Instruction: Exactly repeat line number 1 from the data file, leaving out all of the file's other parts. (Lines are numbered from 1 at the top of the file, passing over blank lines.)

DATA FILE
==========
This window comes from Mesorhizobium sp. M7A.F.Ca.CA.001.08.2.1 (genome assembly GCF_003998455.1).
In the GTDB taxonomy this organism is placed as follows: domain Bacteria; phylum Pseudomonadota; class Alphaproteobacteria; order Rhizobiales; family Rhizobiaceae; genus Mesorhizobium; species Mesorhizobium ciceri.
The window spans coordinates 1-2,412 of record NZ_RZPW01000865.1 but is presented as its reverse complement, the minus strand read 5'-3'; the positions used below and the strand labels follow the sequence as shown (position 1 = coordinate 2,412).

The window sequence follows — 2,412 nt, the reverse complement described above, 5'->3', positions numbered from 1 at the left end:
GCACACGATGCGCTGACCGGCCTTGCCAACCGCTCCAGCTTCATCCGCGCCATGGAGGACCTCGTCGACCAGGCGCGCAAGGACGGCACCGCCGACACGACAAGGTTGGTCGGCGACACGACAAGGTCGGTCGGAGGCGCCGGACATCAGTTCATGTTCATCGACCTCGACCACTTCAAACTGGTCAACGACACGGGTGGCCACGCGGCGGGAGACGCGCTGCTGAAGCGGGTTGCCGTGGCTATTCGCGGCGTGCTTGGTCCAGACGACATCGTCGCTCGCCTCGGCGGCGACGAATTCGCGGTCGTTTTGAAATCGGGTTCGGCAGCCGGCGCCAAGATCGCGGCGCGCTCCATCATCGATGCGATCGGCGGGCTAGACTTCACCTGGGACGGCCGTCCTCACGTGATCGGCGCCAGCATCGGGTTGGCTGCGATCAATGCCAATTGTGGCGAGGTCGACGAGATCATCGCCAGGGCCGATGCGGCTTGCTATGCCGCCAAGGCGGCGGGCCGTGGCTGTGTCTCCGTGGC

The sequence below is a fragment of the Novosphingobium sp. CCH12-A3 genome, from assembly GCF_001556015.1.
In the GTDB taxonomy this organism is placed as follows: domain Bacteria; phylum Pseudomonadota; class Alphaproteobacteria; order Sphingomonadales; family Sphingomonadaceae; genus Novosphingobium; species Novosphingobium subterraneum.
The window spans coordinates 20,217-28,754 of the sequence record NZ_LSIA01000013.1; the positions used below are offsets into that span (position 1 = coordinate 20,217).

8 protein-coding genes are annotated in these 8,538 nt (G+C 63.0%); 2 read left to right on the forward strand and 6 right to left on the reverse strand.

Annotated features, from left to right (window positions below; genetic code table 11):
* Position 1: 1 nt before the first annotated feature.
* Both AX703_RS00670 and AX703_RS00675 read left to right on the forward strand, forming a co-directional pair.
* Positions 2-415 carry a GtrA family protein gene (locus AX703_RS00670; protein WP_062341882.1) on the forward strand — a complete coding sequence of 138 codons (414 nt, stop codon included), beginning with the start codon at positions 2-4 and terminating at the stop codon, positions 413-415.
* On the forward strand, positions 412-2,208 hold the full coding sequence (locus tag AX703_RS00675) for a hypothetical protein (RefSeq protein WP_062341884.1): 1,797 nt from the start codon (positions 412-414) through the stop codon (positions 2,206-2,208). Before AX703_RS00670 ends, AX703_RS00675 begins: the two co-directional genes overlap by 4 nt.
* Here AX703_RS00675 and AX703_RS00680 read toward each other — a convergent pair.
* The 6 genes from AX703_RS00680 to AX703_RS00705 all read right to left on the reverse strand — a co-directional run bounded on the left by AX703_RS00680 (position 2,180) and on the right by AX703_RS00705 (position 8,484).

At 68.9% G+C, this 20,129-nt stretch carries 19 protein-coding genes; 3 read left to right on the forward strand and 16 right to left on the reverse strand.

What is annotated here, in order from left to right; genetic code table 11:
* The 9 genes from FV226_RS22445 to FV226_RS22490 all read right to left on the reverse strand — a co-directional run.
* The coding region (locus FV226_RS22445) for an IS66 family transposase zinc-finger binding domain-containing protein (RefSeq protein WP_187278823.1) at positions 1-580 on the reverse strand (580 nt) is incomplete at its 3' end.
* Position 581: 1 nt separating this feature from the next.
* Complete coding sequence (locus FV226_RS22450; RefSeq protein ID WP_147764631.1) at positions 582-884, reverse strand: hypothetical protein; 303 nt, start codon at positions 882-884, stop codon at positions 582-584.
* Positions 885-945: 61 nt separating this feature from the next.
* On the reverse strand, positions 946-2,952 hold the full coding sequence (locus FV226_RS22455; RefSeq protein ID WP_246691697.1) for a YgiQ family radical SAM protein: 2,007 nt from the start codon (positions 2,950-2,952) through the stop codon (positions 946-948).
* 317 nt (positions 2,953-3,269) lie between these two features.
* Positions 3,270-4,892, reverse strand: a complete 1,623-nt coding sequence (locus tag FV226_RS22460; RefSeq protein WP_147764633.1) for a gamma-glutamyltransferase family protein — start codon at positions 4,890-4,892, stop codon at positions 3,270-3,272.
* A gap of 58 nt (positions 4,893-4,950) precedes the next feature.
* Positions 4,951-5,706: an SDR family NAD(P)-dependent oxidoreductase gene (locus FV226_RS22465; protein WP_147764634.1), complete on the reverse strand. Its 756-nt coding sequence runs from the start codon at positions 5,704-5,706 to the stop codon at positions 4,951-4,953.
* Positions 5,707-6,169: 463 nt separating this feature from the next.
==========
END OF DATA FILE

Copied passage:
This window comes from Mesorhizobium sp. M7A.F.Ca.CA.001.08.2.1 (genome assembly GCF_003998455.1).